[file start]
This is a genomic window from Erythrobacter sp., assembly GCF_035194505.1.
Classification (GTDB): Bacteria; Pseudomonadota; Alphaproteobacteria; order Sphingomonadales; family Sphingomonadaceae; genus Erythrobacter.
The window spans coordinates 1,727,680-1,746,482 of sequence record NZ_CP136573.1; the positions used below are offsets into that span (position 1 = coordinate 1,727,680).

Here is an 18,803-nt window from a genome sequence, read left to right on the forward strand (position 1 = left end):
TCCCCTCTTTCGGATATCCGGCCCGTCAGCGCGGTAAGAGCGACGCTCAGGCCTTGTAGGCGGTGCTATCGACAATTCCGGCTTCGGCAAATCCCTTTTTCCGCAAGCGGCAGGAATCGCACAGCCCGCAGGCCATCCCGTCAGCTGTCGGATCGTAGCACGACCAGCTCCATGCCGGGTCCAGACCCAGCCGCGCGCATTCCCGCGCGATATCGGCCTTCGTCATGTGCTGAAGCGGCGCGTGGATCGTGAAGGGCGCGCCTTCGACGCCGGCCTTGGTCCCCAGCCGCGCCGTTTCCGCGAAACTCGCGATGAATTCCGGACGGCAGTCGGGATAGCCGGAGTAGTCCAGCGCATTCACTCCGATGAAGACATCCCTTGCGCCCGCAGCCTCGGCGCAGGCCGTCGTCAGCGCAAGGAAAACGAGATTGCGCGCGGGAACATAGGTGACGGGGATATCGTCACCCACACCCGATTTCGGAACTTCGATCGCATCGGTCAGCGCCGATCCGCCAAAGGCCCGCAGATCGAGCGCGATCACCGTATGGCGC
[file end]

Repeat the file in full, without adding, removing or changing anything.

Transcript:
This is a genomic window from Erythrobacter sp., assembly GCF_035194505.1.
Classification (GTDB): Bacteria; Pseudomonadota; Alphaproteobacteria; order Sphingomonadales; family Sphingomonadaceae; genus Erythrobacter.
The window spans coordinates 1,727,680-1,746,482 of sequence record NZ_CP136573.1; the positions used below are offsets into that span (position 1 = coordinate 1,727,680).

Here is an 18,803-nt window from a genome sequence, read left to right on the forward strand (position 1 = left end):
TCCCCTCTTTCGGATATCCGGCCCGTCAGCGCGGTAAGAGCGACGCTCAGGCCTTGTAGGCGGTGCTATCGACAATTCCGGCTTCGGCAAATCCCTTTTTCCGCAAGCGGCAGGAATCGCACAGCCCGCAGGCCATCCCGTCAGCTGTCGGATCGTAGCACGACCAGCTCCATGCCGGGTCCAGACCCAGCCGCGCGCATTCCCGCGCGATATCGGCCTTCGTCATGTGCTGAAGCGGCGCGTGGATCGTGAAGGGCGCGCCTTCGACGCCGGCCTTGGTCCCCAGCCGCGCCGTTTCCGCGAAACTCGCGATGAATTCCGGACGGCAGTCGGGATAGCCGGAGTAGTCCAGCGCATTCACTCCGATGAAGACATCCCTTGCGCCCGCAGCCTCGGCGCAGGCCGTCGTCAGCGCAAGGAAAACGAGATTGCGCGCGGGAACATAGGTGACGGGGATATCGTCACCCACACCCGATTTCGGAACTTCGATCGCATCGGTCAGCGCCGATCCGCCAAAGGCCCGCAGATCGAGCGCGATCACCGTATGGCGC